This is technically known as “a lie.” Making the line Amtrak-usable is actually a cost raiser rather than a cost saver, because Amtrak trains are heavier and therefore elevated structures would have to be beefed up. Otherwise the line is built to HSR standards in terms of the expensive bits, i.e. track geometry and physical infrastructure; the only component that may not be included in California in this round is electrification, which is a fraction of the total cost of HSR ($3 million per
milekilometer at Acela costs).
4. In general, of the 11 factors cited for California-Florida differences, the ones on which Florida would be more expensive than California are all small things like stations and electricity; the big items involve physical infrastructure, and there Florida would be cheaper.
5. To support the assertion that HSR can suffer from a ridership shortfall, the report mentions Eurostar and THSR. Unmentioned are the many TGV lines that exceeded projections. The report also makes a spurious comparison to the Acela; it even doubles-down on the Acela comparison, and uses a false comparison to make the Florida line look slow. Florida’s travel time is compared not with end-to-end travel time on the average fast train (an average of 80 mph on the Acela NY-DC, and 140 mph on the Sanyo Shinkansen) but with the fastest intermediate segment on the fastest train of the day, connecting two small cities (100 and 170, respectively). On top of it, the Acela is priced for premium travel, with coach travel provided by the 66 mph Regional.
6. To add insult to injury, Cox and Poole dismiss Florida’s tourism as such: “The metropolitan areas in both markets [NEC and Florida] have substantial tourist volumes.” In reality, the tourist volumes in Florida relative to the metro area size are much larger than in the Northeast, and the Florida line directly serves tourist attractions (airport to Disneyland) whereas the Acela does not (minimal airport service, premium brand).
Given the above issues the study, I’d say calling it a lie is fair.
High-speed rail has challenges, many correctly identified by Aaron. The FRA is an obstacle (though the people most interested in changing it tend to be good transit activists); spreading the money around was a problem. But right-wing populists who can’t govern soon become unpopular, and are thus an ephemeral phenomenon. Rick Scott’s approval rate is 27%, John Kasich‘s is 35%, Scott Walker‘s is 37%. And it’s deeply troubling to go on a website and say that high-speed rail is dead when one of the reasons it’s dead is shoddy or dishonest work done by another contributor to the same website.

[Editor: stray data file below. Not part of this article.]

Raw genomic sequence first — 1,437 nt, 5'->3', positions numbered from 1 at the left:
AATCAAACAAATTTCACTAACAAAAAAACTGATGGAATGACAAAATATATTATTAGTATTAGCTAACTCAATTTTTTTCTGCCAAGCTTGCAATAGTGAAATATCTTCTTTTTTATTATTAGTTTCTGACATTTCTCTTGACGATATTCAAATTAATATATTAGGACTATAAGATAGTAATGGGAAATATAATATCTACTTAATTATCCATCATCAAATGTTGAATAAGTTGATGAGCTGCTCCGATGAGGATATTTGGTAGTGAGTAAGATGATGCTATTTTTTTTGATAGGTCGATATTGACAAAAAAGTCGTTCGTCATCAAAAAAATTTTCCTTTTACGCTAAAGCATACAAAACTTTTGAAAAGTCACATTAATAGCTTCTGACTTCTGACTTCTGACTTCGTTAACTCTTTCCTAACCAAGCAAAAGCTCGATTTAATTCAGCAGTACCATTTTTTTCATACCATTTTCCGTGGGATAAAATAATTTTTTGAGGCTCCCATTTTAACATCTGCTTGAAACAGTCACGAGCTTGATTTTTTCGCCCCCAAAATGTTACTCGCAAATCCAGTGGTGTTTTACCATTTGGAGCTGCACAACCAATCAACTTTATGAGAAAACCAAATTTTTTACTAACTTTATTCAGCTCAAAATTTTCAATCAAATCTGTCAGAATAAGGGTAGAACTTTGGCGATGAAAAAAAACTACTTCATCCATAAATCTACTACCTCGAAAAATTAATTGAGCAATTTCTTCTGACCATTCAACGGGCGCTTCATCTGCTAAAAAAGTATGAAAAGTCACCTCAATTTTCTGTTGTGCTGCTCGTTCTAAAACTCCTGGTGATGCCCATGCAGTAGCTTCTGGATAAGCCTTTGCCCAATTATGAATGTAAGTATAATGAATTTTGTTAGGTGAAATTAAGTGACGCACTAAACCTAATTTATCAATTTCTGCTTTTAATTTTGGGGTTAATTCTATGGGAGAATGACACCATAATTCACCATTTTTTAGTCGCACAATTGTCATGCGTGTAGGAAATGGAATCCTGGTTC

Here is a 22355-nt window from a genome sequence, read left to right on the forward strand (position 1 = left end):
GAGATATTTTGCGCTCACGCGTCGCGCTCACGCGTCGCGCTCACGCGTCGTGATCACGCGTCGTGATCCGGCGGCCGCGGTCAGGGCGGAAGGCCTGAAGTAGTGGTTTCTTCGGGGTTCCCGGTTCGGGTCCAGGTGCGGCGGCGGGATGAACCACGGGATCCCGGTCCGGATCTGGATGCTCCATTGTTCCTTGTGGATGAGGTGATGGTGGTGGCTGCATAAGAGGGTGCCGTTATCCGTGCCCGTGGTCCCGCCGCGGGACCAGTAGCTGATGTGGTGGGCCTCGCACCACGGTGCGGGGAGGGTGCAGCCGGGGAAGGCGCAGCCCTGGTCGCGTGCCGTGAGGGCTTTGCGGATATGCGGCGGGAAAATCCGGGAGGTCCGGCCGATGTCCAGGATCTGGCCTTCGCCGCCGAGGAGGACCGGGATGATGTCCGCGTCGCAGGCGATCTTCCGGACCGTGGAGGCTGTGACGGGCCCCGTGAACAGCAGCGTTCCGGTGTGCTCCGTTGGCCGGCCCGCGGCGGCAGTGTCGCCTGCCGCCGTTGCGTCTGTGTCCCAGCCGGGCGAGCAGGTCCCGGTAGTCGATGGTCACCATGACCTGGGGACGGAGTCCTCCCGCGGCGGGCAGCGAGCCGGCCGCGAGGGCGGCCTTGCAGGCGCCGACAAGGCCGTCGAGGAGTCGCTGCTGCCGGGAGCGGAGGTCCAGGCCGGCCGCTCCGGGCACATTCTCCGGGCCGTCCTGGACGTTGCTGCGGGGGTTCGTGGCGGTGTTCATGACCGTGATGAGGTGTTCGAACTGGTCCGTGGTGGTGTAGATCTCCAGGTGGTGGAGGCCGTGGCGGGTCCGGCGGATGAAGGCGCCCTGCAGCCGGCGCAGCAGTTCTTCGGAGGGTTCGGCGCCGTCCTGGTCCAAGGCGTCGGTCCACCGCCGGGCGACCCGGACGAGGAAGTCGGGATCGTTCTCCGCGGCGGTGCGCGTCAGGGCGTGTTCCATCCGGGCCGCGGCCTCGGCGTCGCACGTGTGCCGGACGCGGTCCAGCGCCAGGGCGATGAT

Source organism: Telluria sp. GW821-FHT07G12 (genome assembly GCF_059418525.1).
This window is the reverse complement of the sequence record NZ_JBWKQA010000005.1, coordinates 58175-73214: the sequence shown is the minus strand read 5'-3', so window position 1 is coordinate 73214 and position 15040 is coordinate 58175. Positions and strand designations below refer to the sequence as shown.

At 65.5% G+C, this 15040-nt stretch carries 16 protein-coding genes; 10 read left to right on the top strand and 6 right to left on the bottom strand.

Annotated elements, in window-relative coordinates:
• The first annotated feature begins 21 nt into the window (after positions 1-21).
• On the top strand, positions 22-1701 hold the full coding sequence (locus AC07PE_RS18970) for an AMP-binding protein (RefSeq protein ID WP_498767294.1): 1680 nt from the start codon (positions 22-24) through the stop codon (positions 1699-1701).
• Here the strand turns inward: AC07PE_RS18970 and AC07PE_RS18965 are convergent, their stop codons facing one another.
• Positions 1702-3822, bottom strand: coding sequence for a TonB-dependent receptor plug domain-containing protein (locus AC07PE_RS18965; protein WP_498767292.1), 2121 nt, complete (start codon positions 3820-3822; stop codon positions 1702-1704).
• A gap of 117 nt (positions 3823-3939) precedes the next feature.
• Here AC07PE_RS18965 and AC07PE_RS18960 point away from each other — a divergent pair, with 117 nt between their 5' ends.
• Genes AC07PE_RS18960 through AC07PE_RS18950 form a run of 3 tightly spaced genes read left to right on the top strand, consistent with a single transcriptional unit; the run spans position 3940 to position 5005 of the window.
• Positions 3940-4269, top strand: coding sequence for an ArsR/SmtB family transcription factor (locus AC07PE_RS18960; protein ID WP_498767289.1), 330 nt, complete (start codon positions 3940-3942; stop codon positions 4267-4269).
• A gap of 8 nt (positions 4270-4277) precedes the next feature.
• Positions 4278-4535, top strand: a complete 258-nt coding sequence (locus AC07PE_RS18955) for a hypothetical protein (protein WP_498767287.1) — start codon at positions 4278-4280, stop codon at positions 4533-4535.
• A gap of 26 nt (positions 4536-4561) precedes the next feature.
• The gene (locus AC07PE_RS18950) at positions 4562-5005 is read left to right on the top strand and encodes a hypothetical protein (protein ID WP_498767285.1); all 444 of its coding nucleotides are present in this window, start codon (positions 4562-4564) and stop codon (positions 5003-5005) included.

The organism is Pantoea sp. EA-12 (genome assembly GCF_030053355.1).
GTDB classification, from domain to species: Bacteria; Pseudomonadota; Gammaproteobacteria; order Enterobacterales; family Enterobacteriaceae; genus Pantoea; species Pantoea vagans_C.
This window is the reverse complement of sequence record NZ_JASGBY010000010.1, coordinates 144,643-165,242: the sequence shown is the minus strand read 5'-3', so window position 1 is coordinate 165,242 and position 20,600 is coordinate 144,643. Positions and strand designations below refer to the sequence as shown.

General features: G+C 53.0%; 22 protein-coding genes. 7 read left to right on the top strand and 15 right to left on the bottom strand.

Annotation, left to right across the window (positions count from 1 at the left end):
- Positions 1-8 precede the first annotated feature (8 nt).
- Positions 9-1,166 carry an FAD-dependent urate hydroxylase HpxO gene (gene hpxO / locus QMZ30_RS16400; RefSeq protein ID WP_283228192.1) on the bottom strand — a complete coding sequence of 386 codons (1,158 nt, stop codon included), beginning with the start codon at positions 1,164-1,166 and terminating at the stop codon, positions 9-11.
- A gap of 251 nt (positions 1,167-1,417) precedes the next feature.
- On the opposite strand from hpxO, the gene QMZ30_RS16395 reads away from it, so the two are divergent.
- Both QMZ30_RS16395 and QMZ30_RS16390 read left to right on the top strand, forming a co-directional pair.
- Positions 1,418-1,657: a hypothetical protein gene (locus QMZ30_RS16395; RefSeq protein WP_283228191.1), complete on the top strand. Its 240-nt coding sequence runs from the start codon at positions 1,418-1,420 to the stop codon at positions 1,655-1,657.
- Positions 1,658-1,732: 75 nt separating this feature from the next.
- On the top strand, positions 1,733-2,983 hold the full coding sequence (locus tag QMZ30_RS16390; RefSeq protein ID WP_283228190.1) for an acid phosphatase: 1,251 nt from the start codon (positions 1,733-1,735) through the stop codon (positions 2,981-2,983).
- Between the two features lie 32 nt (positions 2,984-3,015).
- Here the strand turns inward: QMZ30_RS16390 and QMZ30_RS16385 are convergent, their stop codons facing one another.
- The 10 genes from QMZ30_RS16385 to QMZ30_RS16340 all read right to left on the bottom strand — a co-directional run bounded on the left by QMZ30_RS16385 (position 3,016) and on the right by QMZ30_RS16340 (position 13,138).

Fortunately, in California, the real obstacle is so far not a huge deal (California is planning to run on dedicated tracks, or at least on tracks shared only with commuter trains), and the ephemeral obstacle lost the gubernatorial election. Money is a problem and so is incompetence, but the incompetence seems to be waning, albeit slowly, and the money is likely to materialize. Don’t count HSR out yet.
Yesterday’s USA Today carried a story about a study from the Harvard Center for Risk Analysis coming up with a huge figure for excess mortality, 2,200 nationwide just from the extra gas consumption caused by traffic congestion. Such a figure is almost certainly too high.
On page 4, the study compares the costs of congestion in terms of wasted time, wasted gas, and excess mortality due to pollution. In 2020, the cost of excess mortality is given as just under $20 billion in the largest 83 urban areas. Since the total amount of fuel wasted due to congestion according to the TTI, on whose data the study is based, is about 3.5 billion gallons, this corresponds to more than $5 per gallon.
With this figure in hand, we can compare the study to studies of car pollution and not just congestion pollution. American studies tend to find much lower costs of pollution and lower percentages of pollution coming from cars than foreign studies, and foreign studies find costs in the $2-3/gallon range. For examples, see here for Toronto and compare with fuel consumption figures coming from carbon emissions figures in the same study; here for Sydney and compare with fuel consumption figures from here; and here for Auckland sourced to this New Zealand study and compare with these fuel consumption numbers. Note that in the US, such figures are considered high-end estimates – see anything on social costs by Mark Delucchi.